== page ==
The Future of U.S. Science Policy

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Science  16 Jan 1998:
Vol. 279, Issue 5349, pp. 302a
DOI: 10.1126/science.279.5349.302a

Although the United States' science and technology enterprise has achieved enormous success, it is essentially operating on autopilot. The policies that Vannevar Bush outlined in his 1945 report Science—The Endless Frontier, still, to a large extent, guide the research enterprise. The context in which science and technology presently operate, however, has changed remarkably since publication of The Endless Frontier. At the end of World War II, public support for funding of science was seen as critical in ensuring our nation's defense; the end of the Cold War has brought with it a vacuum in terms of a national imperative to justify research funding. Furthermore, the continuing increase in the cost of federal entitlements has caused decreases in federal research and development spending. The federal government cannot fund every worthwhile scientific project; thus, a policy for determining priorities is essential.

The changes are not limited to funding. Today, for example, the link between basic and applied research seems neither as clear nor as unidirectional as was once thought. Some large-scale scientific projects require more international participation. U.S. students are turning their backs on Ph.D. programs, seemingly viewing them as the training grounds for professions only some of them can enter. Our country's citizens are alarmingly scientifically illiterate in an era when the economy is increasingly driven by technology-based industries. In addition, as was pointed out in a recent editorial (Science 23 May, p. 1175), much of the scientific community remains unversed in political realities. These new times require us to reformulate our national science policy. I have been given that charge by House Speaker Newt Gingrich and House Science Committee Chairman James Sensenbrenner, who have also asked me to undertake a review of science and math education. Both will be bipartisan projects conducted within the auspices of the Science Committee, with recommendations stimulating a “national debate in Congress on science policy,” according to Chairman Sensenbrenner.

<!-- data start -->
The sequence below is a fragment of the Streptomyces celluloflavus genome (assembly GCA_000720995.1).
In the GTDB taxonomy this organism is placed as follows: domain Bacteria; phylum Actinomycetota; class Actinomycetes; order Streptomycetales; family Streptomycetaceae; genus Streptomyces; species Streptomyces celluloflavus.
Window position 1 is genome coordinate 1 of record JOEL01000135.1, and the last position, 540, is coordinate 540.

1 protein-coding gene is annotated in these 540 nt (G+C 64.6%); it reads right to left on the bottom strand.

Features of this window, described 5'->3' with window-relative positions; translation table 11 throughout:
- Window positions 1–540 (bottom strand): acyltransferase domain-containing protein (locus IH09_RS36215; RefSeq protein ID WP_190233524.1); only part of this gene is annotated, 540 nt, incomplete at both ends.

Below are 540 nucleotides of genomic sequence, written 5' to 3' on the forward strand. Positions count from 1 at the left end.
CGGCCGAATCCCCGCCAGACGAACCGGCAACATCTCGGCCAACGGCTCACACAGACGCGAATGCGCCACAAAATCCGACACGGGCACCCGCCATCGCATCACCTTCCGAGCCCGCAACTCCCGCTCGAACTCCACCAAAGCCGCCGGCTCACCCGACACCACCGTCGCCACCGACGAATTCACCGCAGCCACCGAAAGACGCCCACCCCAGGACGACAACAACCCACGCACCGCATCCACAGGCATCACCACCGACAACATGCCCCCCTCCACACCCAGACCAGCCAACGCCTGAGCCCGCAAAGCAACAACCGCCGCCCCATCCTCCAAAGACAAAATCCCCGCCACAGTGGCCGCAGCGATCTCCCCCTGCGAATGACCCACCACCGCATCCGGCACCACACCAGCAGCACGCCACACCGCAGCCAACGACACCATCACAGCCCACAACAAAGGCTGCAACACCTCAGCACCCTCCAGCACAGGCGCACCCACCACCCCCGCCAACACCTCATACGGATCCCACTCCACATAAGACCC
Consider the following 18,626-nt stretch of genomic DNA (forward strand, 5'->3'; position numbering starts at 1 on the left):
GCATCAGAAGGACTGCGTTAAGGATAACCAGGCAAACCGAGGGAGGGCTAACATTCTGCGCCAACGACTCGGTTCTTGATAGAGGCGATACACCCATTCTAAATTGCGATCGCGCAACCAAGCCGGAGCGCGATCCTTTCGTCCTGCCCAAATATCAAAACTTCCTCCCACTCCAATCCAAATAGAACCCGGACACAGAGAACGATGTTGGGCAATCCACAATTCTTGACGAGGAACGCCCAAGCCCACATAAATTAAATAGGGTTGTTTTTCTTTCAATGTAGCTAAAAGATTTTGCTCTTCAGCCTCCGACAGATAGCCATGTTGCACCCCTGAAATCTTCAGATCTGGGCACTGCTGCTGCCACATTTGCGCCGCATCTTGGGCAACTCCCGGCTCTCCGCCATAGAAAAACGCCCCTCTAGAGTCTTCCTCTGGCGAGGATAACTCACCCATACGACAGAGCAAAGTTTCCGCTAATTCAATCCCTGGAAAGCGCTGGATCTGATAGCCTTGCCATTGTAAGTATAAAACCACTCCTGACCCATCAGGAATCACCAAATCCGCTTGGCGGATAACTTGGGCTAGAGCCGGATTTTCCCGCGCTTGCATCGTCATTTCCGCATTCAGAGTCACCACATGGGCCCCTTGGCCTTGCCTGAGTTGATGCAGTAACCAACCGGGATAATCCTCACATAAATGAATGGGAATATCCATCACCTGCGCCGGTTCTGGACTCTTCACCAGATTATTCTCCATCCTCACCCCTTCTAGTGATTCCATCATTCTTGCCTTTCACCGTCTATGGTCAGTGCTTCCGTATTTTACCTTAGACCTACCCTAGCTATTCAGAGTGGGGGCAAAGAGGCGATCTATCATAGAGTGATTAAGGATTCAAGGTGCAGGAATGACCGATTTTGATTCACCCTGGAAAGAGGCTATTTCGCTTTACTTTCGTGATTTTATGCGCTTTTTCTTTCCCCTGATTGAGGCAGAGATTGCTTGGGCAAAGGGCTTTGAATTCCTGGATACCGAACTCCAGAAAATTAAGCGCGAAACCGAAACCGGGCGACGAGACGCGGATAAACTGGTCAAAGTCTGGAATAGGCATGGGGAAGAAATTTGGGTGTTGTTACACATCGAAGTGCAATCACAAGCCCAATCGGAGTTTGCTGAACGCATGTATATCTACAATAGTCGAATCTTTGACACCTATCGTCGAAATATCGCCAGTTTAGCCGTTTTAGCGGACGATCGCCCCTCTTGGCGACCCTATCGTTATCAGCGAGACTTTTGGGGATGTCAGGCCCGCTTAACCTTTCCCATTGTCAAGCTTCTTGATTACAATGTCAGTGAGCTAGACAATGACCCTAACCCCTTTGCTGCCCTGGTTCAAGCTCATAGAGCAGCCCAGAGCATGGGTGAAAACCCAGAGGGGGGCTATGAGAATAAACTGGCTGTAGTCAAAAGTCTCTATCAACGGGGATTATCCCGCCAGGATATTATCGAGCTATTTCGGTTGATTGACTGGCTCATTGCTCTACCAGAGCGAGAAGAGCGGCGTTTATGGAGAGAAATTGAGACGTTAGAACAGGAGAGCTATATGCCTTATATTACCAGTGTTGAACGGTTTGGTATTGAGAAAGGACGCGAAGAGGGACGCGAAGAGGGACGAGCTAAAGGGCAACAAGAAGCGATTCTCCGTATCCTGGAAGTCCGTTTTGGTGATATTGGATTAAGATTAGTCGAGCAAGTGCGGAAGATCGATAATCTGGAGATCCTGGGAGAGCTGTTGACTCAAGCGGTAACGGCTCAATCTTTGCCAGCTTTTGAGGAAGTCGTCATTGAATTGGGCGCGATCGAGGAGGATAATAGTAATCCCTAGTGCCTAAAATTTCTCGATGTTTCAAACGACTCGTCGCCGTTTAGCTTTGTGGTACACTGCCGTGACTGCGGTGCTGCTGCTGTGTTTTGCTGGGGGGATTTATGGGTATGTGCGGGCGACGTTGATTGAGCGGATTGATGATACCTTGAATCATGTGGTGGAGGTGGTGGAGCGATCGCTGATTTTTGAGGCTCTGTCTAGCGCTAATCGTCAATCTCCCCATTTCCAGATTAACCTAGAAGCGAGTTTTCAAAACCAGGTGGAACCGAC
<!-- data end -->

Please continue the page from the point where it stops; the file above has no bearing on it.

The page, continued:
It is important that such a policy be concise so it does not die of its own weight, as some previous attempts have. It must be comprehensive enough to encompass government, universities, and industry, and their relationships to science, technology, and engineering, and to each other. Finally, it must be coherent in that the parts must fit together; it must be a usable guide for Congress. To succeed, it is crucial that the policy be approved by the House, the Senate, and, ideally, the White House.

George Brown, the ranking minority member of the House Science Committee, summed up the present situation by saying, “We don't have a science policy; we have a budget policy.” It is time to wipe the slate clean and decide on a future-based vision of where science can, and should, take the nation. Gingrich, in a recent speech to a group of scientists, urged us not to take the approach of working around the margins of our existing system when he said, “Give me a mission which will mobilize a nation … then make it my problem to go out and figure out how to find the money for it.”

Thus, I ask each of you, “What are the most important intellectual challenges rising over the scientific horizon in the next half century? What will be the biggest problems facing our nation and our planet in the future, and how can science and technology help overcome or avoid them? What should our scientific and technological enterprise strive to be 10, 20, or 50 years from now? And what changes do we need to make in our present system in order to get there?” I do not ask these questions rhetorically. In October I heard from a number of leaders in science about where we need to go from here. Last month I met with a group of scientists in the early stages of their careers to obtain their perspective. And this spring, the Science Committee intends to hold hearings addressing these questions. I seek your input, too. You can contribute—as individuals, scientific societies,* or institutions—via the policy study's Web site at, which will be periodically updated with our progress and with specific requests for your contributions. Science has changed since 1945, and so has the world. It is time to address these changes and chart our course correspondingly.

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